Practices are almost always in the morning. Even though Southern California is the land of perpetual sunshine and deliciously mild weather, winter mornings here hit different. I say this as a Midwesterner who went to college in Chicago; I used to walk 0.7 miles to the gym three times a week at 5:45 am in the Windy City in the dead of winter. I know cold.
But don’t underestimate spending two and a half hours outside in 45° weather with toes buried in cold, wet sand. Sometimes before the sun is even up. Yes, our bodies warm up eventually. But the toes… the toes never do. There’s no relief until your piping hot shower water slowly brings the frozen nubs back to life, sending stinging sensations from your toenails to your shins. It’s a beautiful disaster. Clearly, I have some near-frostbite PTSD. Moving on.
After practice, most return home for a shower and lunch. In my experience, afternoons are where the difference in Tiers is most evident.
Those in Tier 1 – the Olympians and consistent AVP winners – are just beginning their day of volleyball. Many schedules look a lot like Alix Klineman’s Day in the Life – weights, film, massage, treatment, sauna, etc. The whole day is in support of volleyball goals. It’s a ton of work, but it’s a blissful focus on the process.
Many Tier 2 athletes are also able to have that focus. Tier 2 players are AVP staples, those who make all the Main Draws but aren’t winning tournaments. Some of them have the right sponsorships to give them the freedom to concentrate on their game. But living in Southern California is not cheap, and a handful need support from other places to pursue their dream. Side hustles should be flexible, part-time or gig-based, and understanding of volleyball. We’re all here for the game. It reigns supreme.
Tiers 3 and 4 – Qualifier players on the cusp, those who are still working for their first Main Draw, and the people who are just getting into beach volleyball – definitely require another job. I’ve been a nanny, personal assistant, nutritionist, chef, and freelance writer. Others are accountants, marketing agents, coaches, club owners, or working remotely for family or local companies. Their goal is still volleyball, but without an influx of money coming from the sport, Tiers 3 and 4 spend more time working than volleyball adjacent endeavors. It’s the Catch 22 of trying to make it big.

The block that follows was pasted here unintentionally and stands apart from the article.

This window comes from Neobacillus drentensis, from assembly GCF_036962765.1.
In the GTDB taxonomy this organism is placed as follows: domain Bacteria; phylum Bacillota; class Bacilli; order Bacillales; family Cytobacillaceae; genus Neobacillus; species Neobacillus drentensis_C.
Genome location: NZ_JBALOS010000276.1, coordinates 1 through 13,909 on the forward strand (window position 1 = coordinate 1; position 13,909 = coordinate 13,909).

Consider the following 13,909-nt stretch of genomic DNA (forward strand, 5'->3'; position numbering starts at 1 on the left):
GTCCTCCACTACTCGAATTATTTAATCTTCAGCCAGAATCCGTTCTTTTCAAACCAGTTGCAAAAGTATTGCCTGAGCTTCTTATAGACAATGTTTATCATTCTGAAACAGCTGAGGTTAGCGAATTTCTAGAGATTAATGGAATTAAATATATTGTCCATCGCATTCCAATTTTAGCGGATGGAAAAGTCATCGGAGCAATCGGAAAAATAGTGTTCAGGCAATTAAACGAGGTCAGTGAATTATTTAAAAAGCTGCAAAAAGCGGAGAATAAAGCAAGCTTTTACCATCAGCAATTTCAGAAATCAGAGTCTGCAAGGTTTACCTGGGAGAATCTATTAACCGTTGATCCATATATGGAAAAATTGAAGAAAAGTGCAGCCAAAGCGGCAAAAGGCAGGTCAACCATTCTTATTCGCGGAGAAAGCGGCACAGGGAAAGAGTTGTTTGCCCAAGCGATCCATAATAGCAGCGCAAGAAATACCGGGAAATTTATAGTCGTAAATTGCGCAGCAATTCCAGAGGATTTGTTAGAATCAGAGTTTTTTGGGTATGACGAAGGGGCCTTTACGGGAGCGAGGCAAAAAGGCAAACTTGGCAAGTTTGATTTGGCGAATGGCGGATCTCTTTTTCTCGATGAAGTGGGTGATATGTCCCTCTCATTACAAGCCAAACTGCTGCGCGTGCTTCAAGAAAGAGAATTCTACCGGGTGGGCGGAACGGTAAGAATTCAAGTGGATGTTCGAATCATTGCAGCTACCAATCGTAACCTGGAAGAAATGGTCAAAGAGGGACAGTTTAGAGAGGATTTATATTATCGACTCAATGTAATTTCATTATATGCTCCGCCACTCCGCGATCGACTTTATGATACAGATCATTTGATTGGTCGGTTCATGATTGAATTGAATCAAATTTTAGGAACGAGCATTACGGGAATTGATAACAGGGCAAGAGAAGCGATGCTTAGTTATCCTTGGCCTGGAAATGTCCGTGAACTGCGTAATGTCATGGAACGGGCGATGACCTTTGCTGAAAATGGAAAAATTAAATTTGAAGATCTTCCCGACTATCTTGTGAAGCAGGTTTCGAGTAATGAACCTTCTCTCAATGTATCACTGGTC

With that said, athletes with jobs find the time. When I was in my prime playing days, I went to the gym three days a week, saw a sports psychologist once a week, and met with my coach and partner every couple of weeks. I had nutritionist appointments, stretching sessions, sports massages, personal trainer workouts, chiropractor appointments, and conditioning sessions. This in addition to the four or five two-hour practices per week. And it all started about this time of year.
January is when we figure out all the details. Do I play well with so and so? Is this recommended coach as good as I’ve heard? Does my new job fit in with my practice schedule? It’s a month of renewal, excitement, and crazy hard work. The balance is half the battle – how to work volleyball back into your life without losing it.
For most, shaking off the rust is the hardest part. Not only do you need to get your legs and lungs up to speed, but you also need to remind your brain how to play. A lot of January is spent on small details like arm swing, passing stance, and setting. It’s menial work, but vital to the overall success of the season. The minutiae can be brutal on your mental health; breaking down the game like that can make you feel like a neophyte. As a result, January is also a great time to start meditating and journaling, giving your brain a chance to breathe.
But that breakdown of the game, the dissecting and perfecting, is so worth it. Come February, you’re ready for anything.